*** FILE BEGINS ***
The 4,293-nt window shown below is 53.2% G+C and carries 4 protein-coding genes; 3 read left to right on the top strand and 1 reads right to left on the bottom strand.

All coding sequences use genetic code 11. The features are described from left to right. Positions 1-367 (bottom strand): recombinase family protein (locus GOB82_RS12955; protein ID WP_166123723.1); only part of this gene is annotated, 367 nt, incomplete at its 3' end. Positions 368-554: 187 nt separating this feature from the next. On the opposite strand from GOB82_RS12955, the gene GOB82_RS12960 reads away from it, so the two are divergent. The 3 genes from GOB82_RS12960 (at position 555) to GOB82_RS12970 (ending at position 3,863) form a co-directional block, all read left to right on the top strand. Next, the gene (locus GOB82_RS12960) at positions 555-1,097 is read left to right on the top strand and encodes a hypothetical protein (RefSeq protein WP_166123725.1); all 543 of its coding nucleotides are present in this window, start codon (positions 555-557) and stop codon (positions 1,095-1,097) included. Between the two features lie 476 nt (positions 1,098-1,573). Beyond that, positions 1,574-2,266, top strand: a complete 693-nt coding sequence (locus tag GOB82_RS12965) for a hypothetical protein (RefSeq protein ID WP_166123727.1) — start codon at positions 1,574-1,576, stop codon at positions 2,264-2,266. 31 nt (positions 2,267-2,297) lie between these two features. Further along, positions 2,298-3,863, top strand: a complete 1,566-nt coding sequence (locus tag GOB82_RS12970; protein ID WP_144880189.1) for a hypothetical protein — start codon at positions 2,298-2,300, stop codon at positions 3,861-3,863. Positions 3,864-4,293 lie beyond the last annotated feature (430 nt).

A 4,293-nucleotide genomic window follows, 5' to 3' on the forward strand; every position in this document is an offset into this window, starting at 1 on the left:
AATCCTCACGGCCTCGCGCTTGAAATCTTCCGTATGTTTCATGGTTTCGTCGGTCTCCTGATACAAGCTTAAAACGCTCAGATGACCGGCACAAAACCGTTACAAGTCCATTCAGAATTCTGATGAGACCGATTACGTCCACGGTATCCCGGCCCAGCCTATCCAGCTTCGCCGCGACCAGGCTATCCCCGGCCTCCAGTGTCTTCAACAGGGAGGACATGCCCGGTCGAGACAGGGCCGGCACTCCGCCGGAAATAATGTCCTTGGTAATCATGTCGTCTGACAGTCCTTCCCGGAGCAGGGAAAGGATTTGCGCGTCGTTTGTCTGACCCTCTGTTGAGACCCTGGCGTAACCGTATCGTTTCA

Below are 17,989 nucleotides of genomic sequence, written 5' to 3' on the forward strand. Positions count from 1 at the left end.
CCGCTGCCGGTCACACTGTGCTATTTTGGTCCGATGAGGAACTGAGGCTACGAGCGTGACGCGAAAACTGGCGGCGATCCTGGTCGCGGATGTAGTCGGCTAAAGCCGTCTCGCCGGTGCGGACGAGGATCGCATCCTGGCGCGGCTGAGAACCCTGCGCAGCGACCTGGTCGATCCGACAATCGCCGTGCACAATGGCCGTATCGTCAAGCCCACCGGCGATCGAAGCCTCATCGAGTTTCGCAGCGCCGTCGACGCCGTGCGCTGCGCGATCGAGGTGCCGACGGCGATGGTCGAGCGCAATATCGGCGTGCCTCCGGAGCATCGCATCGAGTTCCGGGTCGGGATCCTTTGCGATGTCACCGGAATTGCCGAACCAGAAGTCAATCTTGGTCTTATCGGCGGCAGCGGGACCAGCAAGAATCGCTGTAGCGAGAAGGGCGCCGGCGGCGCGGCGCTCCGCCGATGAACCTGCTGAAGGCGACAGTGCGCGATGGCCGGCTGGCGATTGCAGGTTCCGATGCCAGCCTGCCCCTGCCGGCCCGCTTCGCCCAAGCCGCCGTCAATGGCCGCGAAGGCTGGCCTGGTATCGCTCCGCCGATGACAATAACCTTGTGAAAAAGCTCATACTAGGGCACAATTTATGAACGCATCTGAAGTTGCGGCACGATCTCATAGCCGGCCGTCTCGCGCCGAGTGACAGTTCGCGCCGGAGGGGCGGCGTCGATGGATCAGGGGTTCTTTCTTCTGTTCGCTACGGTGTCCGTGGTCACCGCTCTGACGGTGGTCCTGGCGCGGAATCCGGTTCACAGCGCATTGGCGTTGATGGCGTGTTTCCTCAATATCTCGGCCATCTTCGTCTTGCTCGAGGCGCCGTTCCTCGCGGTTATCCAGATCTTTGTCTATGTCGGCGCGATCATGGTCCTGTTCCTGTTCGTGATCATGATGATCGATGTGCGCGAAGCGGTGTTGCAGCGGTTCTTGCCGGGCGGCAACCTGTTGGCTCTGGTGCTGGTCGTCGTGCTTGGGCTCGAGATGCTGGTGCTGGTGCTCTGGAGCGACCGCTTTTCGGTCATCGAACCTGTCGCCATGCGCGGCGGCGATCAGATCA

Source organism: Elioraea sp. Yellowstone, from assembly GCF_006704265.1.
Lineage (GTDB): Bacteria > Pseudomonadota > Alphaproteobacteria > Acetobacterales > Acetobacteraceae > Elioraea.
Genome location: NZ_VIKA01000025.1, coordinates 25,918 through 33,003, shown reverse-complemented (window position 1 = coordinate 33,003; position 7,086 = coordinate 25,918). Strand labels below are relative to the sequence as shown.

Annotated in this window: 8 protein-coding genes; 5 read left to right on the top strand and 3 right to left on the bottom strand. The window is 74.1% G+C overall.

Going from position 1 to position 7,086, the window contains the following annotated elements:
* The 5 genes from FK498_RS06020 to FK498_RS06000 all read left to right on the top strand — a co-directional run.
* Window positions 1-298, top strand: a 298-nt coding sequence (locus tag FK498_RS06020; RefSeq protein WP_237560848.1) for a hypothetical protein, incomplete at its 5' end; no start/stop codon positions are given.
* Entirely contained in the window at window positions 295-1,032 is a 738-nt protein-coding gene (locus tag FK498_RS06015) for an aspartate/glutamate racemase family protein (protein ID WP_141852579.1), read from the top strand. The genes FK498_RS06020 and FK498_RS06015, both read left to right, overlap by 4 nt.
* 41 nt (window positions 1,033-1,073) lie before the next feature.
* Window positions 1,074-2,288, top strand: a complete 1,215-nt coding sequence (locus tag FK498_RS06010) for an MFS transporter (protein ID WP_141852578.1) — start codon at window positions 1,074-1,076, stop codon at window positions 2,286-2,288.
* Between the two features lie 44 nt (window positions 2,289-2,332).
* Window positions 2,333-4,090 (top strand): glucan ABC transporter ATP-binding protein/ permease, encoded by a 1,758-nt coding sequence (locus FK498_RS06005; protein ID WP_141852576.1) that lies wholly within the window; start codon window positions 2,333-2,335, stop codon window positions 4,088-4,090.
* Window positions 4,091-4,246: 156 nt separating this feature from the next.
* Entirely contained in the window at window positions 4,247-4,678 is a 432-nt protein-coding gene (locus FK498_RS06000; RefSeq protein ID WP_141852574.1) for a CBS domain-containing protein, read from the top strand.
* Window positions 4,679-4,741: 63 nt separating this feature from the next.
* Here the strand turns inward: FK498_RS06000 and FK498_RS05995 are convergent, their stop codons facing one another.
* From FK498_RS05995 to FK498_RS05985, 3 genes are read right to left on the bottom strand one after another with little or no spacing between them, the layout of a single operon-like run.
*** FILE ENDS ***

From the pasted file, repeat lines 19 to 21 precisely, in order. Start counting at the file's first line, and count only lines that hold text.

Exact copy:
* Window positions 4,091-4,246: 156 nt separating this feature from the next.
* Entirely contained in the window at window positions 4,247-4,678 is a 432-nt protein-coding gene (locus FK498_RS06000; RefSeq protein ID WP_141852574.1) for a CBS domain-containing protein, read from the top strand.
* Window positions 4,679-4,741: 63 nt separating this feature from the next.